We then immediately headed back to Cabo Rojo as we were anxious to get underway. When we got there the boat had returned from fishing. When I saw it my heart sank! It was probably 40 feet long all right but about 15 feet of that was the bow pole that sticks out the front of sailing vessels. We had to cross some of the roughest water in the world on that thing? It looked extremely tiny and the gunwales appeared to be only about 18 inches above the deck level. This seemed to me to put in peril any cargo and/or people who were deck loaded. It did have a small open-air cabin area but there was only room for the boat’s Captain and possibly one other. The "crew" consisted of the Captain and one helper. Oh well, it was too late to back-out now. I couldn’t imagine how we were going to get eight people and all our gear on board but we would try and then reevaluate.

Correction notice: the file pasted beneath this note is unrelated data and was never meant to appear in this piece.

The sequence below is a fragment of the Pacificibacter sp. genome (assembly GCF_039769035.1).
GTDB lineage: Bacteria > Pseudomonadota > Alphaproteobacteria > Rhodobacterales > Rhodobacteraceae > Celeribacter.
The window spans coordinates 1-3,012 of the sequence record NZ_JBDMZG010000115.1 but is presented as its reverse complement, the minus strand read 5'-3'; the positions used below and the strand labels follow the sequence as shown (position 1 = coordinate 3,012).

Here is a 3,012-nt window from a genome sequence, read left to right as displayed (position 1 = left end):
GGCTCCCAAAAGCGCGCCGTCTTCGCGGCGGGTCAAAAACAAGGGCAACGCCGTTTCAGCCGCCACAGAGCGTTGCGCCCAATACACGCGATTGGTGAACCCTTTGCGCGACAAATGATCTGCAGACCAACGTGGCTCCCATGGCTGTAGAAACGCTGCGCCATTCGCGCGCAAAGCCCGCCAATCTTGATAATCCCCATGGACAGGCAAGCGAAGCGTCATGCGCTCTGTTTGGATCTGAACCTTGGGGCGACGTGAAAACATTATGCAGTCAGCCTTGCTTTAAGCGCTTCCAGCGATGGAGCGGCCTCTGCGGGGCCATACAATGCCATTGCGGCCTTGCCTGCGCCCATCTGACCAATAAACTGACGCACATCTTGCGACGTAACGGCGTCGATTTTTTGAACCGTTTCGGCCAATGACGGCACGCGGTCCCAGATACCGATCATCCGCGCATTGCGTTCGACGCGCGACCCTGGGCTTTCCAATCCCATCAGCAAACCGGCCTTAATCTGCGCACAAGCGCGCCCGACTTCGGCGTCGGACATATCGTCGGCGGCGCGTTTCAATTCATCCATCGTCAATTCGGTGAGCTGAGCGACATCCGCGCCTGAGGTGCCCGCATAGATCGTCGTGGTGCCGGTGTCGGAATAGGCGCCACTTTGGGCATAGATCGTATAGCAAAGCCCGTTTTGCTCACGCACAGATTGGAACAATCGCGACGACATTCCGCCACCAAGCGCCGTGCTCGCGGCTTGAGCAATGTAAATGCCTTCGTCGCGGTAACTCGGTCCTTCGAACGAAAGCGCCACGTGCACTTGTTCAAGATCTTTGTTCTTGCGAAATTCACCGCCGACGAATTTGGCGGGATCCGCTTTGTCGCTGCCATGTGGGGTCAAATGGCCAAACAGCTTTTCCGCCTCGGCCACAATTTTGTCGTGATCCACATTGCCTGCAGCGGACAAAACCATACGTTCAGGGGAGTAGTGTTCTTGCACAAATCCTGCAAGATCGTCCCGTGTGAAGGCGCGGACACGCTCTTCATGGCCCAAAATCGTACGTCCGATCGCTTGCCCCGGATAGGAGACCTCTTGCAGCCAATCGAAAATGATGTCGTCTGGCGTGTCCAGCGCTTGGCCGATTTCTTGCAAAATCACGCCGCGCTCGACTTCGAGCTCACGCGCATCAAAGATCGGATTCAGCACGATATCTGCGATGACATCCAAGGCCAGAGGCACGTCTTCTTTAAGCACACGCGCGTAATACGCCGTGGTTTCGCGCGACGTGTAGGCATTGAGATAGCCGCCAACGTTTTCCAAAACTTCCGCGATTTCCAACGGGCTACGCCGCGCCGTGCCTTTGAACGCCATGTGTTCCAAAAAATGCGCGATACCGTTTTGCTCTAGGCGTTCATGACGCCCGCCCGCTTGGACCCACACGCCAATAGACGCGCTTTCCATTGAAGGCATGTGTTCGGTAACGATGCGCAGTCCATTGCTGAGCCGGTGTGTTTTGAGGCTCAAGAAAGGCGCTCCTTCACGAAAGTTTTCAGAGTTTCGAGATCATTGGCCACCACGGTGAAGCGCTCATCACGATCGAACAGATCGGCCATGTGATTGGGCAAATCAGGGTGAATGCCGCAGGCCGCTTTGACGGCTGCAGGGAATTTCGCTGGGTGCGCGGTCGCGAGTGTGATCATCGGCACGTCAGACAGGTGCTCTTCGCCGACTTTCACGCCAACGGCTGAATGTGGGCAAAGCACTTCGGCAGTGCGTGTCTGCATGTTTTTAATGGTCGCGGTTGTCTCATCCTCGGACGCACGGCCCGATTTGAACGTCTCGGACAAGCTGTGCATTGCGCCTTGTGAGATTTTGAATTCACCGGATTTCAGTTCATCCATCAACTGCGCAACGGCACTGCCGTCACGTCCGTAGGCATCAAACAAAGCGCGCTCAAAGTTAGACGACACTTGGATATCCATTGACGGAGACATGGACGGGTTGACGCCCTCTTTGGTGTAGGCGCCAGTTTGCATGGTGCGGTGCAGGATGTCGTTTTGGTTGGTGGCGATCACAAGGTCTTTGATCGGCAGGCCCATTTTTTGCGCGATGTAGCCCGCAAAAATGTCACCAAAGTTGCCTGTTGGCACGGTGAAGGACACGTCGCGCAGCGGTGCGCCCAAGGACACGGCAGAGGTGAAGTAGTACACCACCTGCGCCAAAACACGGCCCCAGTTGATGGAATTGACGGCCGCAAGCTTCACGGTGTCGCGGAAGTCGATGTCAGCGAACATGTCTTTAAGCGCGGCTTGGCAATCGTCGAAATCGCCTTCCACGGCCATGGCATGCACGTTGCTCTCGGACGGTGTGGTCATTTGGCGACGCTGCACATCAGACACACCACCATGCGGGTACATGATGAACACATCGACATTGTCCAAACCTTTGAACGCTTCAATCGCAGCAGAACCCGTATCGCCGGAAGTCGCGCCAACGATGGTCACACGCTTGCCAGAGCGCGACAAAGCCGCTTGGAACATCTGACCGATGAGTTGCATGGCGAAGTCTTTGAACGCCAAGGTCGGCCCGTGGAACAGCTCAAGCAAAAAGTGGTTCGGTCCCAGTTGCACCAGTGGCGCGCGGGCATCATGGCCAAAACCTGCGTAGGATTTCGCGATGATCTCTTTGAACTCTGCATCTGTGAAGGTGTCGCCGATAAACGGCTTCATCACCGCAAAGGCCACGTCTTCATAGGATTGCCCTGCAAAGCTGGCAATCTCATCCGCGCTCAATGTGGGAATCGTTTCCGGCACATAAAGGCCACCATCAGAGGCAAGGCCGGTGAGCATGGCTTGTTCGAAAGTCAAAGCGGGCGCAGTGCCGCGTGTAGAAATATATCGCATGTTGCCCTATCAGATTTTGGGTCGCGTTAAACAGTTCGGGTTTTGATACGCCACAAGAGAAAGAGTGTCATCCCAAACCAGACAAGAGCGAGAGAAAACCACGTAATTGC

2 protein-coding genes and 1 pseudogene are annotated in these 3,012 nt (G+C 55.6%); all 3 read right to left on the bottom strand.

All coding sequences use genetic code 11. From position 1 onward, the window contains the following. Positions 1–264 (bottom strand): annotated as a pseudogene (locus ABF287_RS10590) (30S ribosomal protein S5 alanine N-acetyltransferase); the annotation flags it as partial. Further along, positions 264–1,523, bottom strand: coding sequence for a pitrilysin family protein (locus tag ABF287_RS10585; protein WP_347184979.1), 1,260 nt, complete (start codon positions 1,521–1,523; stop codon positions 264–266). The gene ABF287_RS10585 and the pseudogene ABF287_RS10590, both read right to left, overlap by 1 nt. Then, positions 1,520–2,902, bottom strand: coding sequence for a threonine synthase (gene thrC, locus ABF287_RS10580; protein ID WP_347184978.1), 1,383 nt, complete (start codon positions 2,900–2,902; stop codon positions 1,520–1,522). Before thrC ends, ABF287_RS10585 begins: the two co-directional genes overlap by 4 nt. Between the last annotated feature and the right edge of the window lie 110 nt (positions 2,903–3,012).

The boat did have a waterproof hold below decks and we were just able to fit all the electronic gear into it. Everything else had to be deck loaded. Surprisingly we got it all aboard. However, the resulting configuration allowed almost no room for the people to do anything but sit or stand amongst the gear. If you wanted to sprawl-out or lie down, you had to do it atop the gasoline drums or the water barrels. Nevertheless we were loaded so let’s set sail! "Oh no, Senor", says the Captain. "We cannot leave until 11:00 PM so that we get to Mona at first light tomorrow." I knew Mona lay about 50 miles to the west so his time was probably right, but why delay ‘til then? What was magic about first light? I couldn’t understand what he was telling me through our interpreter, so I walked back to the Fleet Owners Office. He explained that it was simply because in order to get to the dock servicing the lighthouse you had to cross the reef at a precise point; and to get to that point you had to align two signs nailed to trees on the shoreline. Of course you couldn’t do that in the dark and it was better to spend hours waiting on this end than on the boat in the dark at the Mona end. Makes sense but why didn’t someone tell me before now? The answer was it was because I never asked! I looked at my watch and noticed we had about six hours to kill until we could set sail. Since it was dinner time we headed into the town of Cabo Rojo to find a place to eat. We found a combination bar and restaurant and ordered. About an hour later who should walk in but Ted Williams—the "Splendid Splinter" of Boston Red Sox fame! His interest in fishing was legendary and it seems he had a place just to the east of Cabo Rojo where he came as often as possible to do some sport fishing. We introduced ourselves. He seemed genuinely interested in what we were doing. He bought us a round of drinks and we must have talked for about 30 minutes before he wished us luck and left. That kinda woke us up from our lethargy and helped make the next four hours go by much faster. About 10:30 we headed back to the boat. This time the Captain was ready to go. He started the boat’s primitive two-cycle engine and we ka-chunk….ka-chunk….ka-chunked away from the pier. A few minutes later the crew raised the sail and we were under way at last.